Responding to a question on the status of the reissued tender by Sanral for the management and collection of e-tolls, Mona said “the consideration of the tender is continuing” and “is currently under relevant consideration”.
We will be ready by February to make an announcement on this matter and how we are going to handle the e-toll thing in South Africa
It appears from Mona’s response that the reissued tender is yet to be adjudicated.
Mona’s response to a question on why it has taken so long to adjudicate and award the reissued tender was vague. “The tender is currently receiving relevant attention by relevant structures within the organisation,” he said.
Sanral originally published the tender in August 2019, with a closing date of 5 September 2019. But Sanral in March 2020 cancelled the tender, which was in the process of being adjudicated, and indicated it planned to reissue it.
Sanral said at the time its board’s decision to cancel the tender was informed by a review of the assurance documents from the agency’s legal and internal audit departments, together with expert advice provided by the independent advisor to the board’s audit and risk committee.
The agency reissued the tender on 17 July 2020, which had a closing date of 16 September 2020, but agreed not to award this tender until a high court review of its decision to cancel the initial tender was finalised.
The review application was lodged by Kusa Kokutsha, whose bid for the cancelled tender was R4.5-billion cheaper than the second bidder.
Kusa Kokutsha was seeking the substitution of the tender cancellation decision with an order directing Sanral to award the tender to it.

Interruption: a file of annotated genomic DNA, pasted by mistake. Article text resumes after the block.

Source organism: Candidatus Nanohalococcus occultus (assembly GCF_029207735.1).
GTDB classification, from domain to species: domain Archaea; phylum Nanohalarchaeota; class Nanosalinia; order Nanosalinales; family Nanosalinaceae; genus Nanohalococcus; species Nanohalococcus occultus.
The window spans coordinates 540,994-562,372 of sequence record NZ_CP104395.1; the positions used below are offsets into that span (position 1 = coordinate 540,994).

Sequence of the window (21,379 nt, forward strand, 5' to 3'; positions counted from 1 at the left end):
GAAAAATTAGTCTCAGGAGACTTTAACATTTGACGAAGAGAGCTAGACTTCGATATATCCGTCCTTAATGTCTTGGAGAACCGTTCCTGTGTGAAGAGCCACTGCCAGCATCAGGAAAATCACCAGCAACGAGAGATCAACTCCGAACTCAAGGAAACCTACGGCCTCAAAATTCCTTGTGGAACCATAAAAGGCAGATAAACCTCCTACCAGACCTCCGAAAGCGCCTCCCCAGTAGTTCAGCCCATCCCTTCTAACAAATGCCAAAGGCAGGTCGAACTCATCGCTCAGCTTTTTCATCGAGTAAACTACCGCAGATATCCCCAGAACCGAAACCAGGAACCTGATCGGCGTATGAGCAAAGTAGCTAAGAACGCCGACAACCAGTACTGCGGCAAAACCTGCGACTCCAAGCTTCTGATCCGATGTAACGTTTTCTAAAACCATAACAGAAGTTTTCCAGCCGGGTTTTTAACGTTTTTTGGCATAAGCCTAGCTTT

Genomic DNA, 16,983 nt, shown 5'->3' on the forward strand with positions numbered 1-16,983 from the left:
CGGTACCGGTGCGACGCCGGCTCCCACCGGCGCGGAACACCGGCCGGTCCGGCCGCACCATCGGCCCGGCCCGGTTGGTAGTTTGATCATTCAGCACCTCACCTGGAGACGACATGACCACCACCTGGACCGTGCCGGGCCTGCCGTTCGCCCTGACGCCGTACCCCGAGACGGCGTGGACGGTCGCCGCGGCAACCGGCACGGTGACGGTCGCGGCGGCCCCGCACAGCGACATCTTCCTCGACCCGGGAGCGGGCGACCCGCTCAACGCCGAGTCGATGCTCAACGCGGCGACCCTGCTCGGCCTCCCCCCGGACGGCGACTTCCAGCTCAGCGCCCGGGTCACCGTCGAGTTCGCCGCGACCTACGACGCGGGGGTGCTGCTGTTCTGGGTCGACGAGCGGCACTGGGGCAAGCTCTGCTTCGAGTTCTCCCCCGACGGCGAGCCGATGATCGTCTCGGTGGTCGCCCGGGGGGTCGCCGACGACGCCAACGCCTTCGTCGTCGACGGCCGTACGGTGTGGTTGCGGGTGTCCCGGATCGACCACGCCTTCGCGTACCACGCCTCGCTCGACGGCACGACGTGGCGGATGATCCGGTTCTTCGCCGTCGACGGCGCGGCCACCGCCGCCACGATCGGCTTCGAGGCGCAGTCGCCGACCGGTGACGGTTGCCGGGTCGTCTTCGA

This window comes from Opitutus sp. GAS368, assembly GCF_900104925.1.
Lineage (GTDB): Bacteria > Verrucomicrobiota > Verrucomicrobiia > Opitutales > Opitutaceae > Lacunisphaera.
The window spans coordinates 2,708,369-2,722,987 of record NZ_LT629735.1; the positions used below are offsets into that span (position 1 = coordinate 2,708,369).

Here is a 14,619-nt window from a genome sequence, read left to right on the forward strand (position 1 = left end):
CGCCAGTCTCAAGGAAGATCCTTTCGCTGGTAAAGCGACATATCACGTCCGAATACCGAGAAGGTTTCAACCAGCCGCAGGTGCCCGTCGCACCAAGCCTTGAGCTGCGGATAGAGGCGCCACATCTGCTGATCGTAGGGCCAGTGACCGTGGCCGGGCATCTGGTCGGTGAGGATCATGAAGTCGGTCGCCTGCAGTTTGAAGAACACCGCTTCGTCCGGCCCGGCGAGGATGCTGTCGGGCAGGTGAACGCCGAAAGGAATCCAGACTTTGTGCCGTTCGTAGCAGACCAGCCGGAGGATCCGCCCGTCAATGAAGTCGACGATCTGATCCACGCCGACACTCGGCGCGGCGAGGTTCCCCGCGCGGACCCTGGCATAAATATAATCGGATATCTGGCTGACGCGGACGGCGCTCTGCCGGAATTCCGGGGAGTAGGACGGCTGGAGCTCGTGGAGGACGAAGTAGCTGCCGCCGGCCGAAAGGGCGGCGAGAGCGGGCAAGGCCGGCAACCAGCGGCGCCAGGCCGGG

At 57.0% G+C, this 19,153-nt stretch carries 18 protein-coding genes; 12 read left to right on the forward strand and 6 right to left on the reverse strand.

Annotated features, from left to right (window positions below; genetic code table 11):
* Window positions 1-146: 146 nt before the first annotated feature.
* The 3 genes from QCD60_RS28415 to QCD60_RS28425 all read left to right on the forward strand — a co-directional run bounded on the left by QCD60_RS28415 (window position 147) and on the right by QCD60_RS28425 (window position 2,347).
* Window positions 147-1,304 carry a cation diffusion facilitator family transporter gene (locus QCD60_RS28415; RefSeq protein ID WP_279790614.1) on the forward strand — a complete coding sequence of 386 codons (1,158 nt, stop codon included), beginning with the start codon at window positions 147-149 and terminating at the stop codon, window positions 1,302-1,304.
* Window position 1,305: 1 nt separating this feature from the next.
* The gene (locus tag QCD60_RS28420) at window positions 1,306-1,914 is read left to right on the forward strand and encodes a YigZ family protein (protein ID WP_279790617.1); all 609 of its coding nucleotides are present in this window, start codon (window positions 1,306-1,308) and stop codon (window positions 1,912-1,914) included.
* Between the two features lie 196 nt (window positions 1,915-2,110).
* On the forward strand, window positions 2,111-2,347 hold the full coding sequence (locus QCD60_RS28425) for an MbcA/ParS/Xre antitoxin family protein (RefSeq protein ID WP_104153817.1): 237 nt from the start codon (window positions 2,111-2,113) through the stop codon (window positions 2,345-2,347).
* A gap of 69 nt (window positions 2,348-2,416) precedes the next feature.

The review application was unsuccessful, with Judge Johan van der Westhuizen dismissing Kusa Kokutsha’s application in December 2020, paving the way for Sanral to adjudicate and award the reissued tender.
Douglas Davey, who chaired the board of ETC, previously confirmed that ETC did not submit a bid for the tender because ETC is a special purpose vehicle and was established only to manage and operate the Gauteng tolling system.
However, Davey said Kusa Kokutsha, in which South Africa-based TMT Services and Supplies has a 44% shareholding and Kapsch TrafficCom a 5% stake, did submit a bid for the tender. ETC’s original shareholders were TMT and Austria-based Kapsch TrafficCom.
Duvenage described Sanral’s decision to extend ETC’s contract again as “an ongoing farce” and questioned why it has taken Sanral so long to appoint a new contractor. “Sure, there was some litigation but that was dealt with long enough ago.
“I guess it might have something to do with what are the alternatives to e-tolls because this is going to have to be a repurposed transaction clearing house business and I think that is getting in the way of the finality of this debacle,” he said.
Duvenage said a new contractor will be aware of the indications by cabinet ministers and various other people that e-tolls “is a dead duck and it’s going to be decided on”.
“What is actually being tendered for is the management of a transaction clearing house for other purposes and not necessarily for tolling. So, I’m very interested to find out what the content of that is because I don’t think anyone will be tendering to staff up and try and make money out of toll collections.”
- This article was originally published by Moneyweb and is republished by TechCentral with permission